Epic claims that Apple will cut off Unreal Engine from iOS ecosystem impacting all developers: “a direct attack on the ongoing viability of the Unreal Engine”

The battle between Epic and Apple could quickly escalate and affect developers using Unreal Engine to develop and deploy titles on the App Store. 

A recent legal filing by Epic stated that Apple had threatened to “terminate Epic’s membership in its Developer Program ‘within 14 days’ if Epic did not remove Fortnite’s alternative in-app payment system and comply with other demands.”

That would mean that Unreal Engine would be cut adrift from iOS, which would quickly prevent developers from releasing their games on new versions of iOS for instance. And would prevent Epic from updating Unreal Engine “to improve hardware and software performance.”

Epic’s main concern is that developers will simply move titles in development to other platforms because of the uncertainty that such a move would cause, which Epic describes as “a direct attack on the ongoing viability of the Unreal Engine.”

In response Apple made a statement saying, as before, that the whole issue is Epic’s creation and that it can fix it by simply reverting to comply with its guidelines, and again reiterating that it won’t make an exception for Epic – despite Epic stating repeatedly that’s not what it’s looking for. 

“We very much want to keep the company as part of the Apple Developer Program and their apps on the Store. The problem Epic has created for itself is one that can easily be remedied if they submit an update of their app that reverts it to comply with the guidelines they agreed to and which apply to all developers. We won’t make an exception for Epic because we don’t think it’s right to put their business interests ahead of the guidelines that protect our customers.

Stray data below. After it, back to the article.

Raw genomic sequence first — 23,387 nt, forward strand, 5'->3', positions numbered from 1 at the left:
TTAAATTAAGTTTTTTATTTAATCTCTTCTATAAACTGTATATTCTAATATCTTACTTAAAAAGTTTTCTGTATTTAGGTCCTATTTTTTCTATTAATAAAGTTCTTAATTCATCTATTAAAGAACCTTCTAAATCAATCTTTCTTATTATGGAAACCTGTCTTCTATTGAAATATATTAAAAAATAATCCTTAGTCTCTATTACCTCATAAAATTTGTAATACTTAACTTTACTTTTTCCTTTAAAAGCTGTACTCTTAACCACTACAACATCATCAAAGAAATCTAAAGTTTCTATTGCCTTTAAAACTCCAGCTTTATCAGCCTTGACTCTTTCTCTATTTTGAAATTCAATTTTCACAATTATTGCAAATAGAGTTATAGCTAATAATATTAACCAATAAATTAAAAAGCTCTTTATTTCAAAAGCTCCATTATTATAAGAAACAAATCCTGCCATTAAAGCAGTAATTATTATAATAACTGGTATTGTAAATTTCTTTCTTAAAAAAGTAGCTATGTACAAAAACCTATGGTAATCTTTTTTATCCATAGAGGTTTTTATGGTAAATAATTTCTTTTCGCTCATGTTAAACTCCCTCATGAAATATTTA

Now, whether Apple would actually persecute numerous developers of apps on its store that use Unreal Engine in order to defeat Epic is another matter. The fallout from developers against Apple would be huge, and it would further reinforce the accusation that Apple held unfair power over developers – not only by charging them 30 per cent in most cases, but also deciding what tools they can and can’t use to create apps for the store.

Still, it appears that Apple certainly has threatened such action against Epic, and so Epic has little choice now to try and obtain an injunction against it, in order to give it time for the larger issue of payment systems to work its way through the courts. 

About Seth Barton

Seth Barton is the editor of MCV – which covers every aspect of the industry: development, publishing, marketing and much more. Before that Seth toiled in games retail at Electronics Boutique, studied film at university, published console and PC games for the BBC, and spent many years working in tech journalism. Living in South East London, he divides his little free time between board games, video games, beer and family. You can find him tweeting @sethbarton1.

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